by Kim Cobb
I am thrilled to be at the Fall Meeting of AGU this year, thanks to my husband who is holding down the fort back in Atlanta. Joining me in San Francisco are graduate students Jessica Moerman and Stacy Carolin, and undergraduate researchers Eleanor Middlemas and Elizabeth Wiggins, who are all presenting TODAY (details below). I have to give a special plug for my students of course, especially the undergrads, who are presenting their first poster of many at AGU. If anybody wants some super-qualified, wildly enthusiastic, and exceptionally personable graduate students, you would be well-served in dropping by their posters to woo them today, or contact them by e-mail. They are free agents, and will be applying to grad school next month.
Eleanor will present her poster this morning in the Hadley circulation session:
PP31C-2049. The effect of lowered sea level on climate in the Indo-Pacific region as simulated by the SPEEDY AGCM
Eleanor Middlemas; Kim M. Cobb; Emanuele Di Lorenzo
and then this afternoon, Jessica and Liz will present their posters in the High Res paleo session:
PP33A-2094. Local and regional climatic controls on high-resolution
rainfall and cave dripwater oxygen isotopes in northern Borneo
Jessica W. Moerman; Kim M. Cobb; Jess F. Adkins; Harald Sodemann; Brian Clark; Andrew A. Tuen
PP33A-2089. The Effects of Freshwater Dissolution on Coral Geochemistry and Morphology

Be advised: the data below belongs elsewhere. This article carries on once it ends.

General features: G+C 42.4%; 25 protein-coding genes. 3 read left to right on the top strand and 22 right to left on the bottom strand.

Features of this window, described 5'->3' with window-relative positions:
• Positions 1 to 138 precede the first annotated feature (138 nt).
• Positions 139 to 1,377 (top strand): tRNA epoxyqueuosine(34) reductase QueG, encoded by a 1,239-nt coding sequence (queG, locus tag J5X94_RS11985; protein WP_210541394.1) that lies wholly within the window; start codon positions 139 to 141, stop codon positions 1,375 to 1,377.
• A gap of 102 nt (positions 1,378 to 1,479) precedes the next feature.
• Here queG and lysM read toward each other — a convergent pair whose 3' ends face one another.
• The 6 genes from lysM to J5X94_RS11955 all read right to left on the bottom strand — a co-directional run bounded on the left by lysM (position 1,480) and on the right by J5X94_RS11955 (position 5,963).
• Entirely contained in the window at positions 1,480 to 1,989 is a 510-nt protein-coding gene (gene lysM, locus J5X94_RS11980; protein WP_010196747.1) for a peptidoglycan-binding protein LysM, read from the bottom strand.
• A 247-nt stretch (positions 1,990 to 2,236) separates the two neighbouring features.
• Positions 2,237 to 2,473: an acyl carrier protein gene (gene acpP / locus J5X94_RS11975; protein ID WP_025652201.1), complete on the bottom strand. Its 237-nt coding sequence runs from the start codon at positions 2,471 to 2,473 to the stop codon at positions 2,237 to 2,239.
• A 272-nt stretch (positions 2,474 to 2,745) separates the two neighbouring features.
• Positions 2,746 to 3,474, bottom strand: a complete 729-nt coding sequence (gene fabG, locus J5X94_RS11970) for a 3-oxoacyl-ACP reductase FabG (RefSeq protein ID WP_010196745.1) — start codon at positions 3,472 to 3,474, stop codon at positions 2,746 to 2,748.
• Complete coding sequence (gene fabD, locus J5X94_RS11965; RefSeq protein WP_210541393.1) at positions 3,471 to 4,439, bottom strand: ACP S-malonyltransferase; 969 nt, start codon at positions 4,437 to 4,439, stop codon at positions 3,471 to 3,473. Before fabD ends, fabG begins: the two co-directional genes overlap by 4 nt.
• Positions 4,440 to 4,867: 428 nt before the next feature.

Elizabeth B. Wiggins; Kim M. Cobb; Hussein R. Sayani
My own presentation on our greatly expanded fossil coral dataset (now back to 7,000 years ago) isn't until Friday morning, in the El Nino-Southern Oscillation diversity session (yes, we even want to promote diversity in ENSO these days):
OS52B-03. Testing late 20th century El Nino-Southern Oscillation
variability against new coral-based estimates of natural variability
Kim M. Cobb; Niko Westphal; Hussein R. Sayani; Emanuele Di Lorenzo; Hai Cheng; R. Lawrence Edwards; Christopher D. Charles
I am especially happy to see Cobb lab alumni Jud Partin and Julien Emile-Geay here (Jud is presenting a poster this morning and Julien's talk is right before mine on Friday morning). They are both kicking some serious science &^%# and, not coincidentally, are happy and well.